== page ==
- “It was in good place for me to check my mistakes like grammar and mechanics against the paper I was writing”;
- “It was useful because I have a place to keep all of my errors”;
- “The folder helped me to focus on my grammar errors and gave me a place to write them and help with new vocabulary I learnt during course”;
• “I received good points from my peers and teacher and the folder was good to keep everything together to not forget”;
• “The folder increased my knowledge of my errors and how and why not to make them.”
Evaluation invites the formation of conclusions concerning the worth or effectiveness of results attained through the established method (Mathers, Olivia, & Laine, 2008). Assessment is an important aspect evaluation and professionals use it to collect and scrutinize the information they use to better understand student development and how effective the program is (Stronge & Tucker, 2003). The effective use of the details garnered through the correct implementation of evaluative and assessment processes can enrich the purpose of the program and its ability to successfully meet the needs of the students (Vanhulle, 2002). Program goals and the positive outcomes of implemented programs can be linked to the outcomes of properly conducted evaluations (Ashford & Deering, 2003). In most situations, assessment includes a number of varied activities that combine to form a way to analytically ask and answer questions about the progress of each student and how well the program helps each student reach their individual goals (Koelper & Messerges, 2003).
I do not follow one theory whole heartedly; I use an eclectic type approach. I have studied many theories but I have can say that I am intrigued with the Observational Learning, also called The Social Learning Theory to a degree and I have studied Paulo Freire and indeed, I have been influenced by him. What I have done is to give students a place to keep all of their new learning knowledge of writing and in this case, their new learning knowledge of academic research writing. It is like the idea of developing the backpack for students to keep their books or a plastic pencil holder for students to keep their pencils, erasers, and ruler. By having these, students know where their books are kept, and they know where their pencil, eraser and ruler are kept. All students have similar mistakes, and all students have different mistakes. This methodology lets students build on what they already know as I ask them to take chances in their writings—do not be afraid to write. The folder will be a “journal” of learning.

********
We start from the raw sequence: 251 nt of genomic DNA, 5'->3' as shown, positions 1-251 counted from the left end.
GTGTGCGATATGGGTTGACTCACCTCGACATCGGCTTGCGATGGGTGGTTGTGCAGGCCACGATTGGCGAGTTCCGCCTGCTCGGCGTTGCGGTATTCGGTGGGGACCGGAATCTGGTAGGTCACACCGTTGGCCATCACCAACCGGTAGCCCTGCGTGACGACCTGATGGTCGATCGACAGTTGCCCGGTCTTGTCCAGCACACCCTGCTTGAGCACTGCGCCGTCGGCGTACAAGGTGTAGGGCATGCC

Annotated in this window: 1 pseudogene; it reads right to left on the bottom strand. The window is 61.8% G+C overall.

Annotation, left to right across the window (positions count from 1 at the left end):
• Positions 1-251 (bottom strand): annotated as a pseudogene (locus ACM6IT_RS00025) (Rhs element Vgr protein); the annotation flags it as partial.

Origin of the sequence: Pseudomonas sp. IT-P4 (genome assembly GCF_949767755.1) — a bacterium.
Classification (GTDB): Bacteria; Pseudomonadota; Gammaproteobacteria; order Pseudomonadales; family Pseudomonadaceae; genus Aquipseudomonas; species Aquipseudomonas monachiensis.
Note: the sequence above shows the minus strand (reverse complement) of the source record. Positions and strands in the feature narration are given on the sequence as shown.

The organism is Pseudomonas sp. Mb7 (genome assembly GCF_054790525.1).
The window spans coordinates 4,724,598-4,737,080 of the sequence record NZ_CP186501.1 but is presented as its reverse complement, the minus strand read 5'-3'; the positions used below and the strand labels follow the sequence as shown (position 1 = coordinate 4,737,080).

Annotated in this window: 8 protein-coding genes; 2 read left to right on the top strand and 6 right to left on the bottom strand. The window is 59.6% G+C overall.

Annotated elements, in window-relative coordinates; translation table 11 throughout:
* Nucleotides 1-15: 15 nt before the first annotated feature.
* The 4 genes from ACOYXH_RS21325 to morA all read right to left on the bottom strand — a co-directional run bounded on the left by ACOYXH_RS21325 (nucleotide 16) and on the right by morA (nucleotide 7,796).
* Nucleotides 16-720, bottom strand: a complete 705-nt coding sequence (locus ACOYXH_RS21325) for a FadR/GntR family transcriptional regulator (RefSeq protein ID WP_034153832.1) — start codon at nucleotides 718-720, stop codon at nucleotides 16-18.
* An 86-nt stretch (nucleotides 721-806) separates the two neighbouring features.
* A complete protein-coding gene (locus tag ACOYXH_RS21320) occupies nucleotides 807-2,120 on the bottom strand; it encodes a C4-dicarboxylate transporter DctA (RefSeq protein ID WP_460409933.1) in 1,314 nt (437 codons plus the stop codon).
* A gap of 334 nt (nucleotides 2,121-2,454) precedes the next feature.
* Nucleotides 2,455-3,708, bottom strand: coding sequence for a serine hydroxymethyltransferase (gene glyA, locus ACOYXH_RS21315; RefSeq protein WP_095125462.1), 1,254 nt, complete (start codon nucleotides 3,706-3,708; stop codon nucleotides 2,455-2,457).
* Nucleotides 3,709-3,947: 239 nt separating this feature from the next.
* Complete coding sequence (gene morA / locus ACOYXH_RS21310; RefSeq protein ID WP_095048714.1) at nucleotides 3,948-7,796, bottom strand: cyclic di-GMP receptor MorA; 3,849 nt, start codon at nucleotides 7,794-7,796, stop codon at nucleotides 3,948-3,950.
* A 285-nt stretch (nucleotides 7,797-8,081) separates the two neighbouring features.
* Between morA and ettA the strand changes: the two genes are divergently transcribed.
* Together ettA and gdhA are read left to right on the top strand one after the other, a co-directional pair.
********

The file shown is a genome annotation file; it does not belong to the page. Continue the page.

Performance assessment techniques are often recommended as alternatives to traditional fixed-response rating scales and to standardized tests of achievement, which is why this method was optimal for use in compiling a portfolio of writing samples for my students (Tezci & Dikici, 2006). Teachers must have the knowledge and know how to apply developmentally appropriate observation and assessment methods (Decker, Decker, Freeman, and Knopf, 2009). It is also important for teachers to be aware of the purposes, characteristics, and limitations of different assessment tools and techniques (Mpokosa & Ndaruhutse, 2008). They must have the ability to use different observation techniques including formal and informal observation, behavior sampling, and developmental checklists, direct writing assessments, open-ended written questions, hands-on experiments, performances or exhibits, and portfolios (Stronge & Tucker, 2003; Tezci & Dikici, 2006). Knowing the proper ethical practices as they relate to the use of assessment information is also vital to a teacher’s ability to successfully use assessment methods like portfolios (Decker, Decker, Freeman, and Knopf, 2009). The y must also be able to apply observation and assessment data to planning and structuring developmentally appropriate instructional strategies (Decker, Decker, Freeman, and Knopf, 2009).
Without adequate staff, scholastic programs will continue to be of mediocre quality and this will continue to result in poor student performance in vital areas such as writing (Decker, Decker, Freeman, and Knopf, 2009). These elements have a significant impact on the program’s quality and are an important factor in determining the likelihood that the curriculum will contribute to student growth and development as well as their success beyond scholastic forums (Decker, Decker, Freeman, and Knopf, 2009). To make the portfolio method I designed better, I could include peer assessment criteria similar to the Calibrated Peer Review (CPR) method, which uses an instructor-designed rubric to engage students in writing and in reviewing their peers’ work (Gunersel, Simpson, Aufderheide, & Wang, 2008). Authentic assessment using portfolios is useful for facilitating reflective thinking that results in self-regulated learning. The portfolio provides, not only a method for assessment, but also is a catalyst for learning. These measures are dependent on process, as well as outcomes from the learning experience.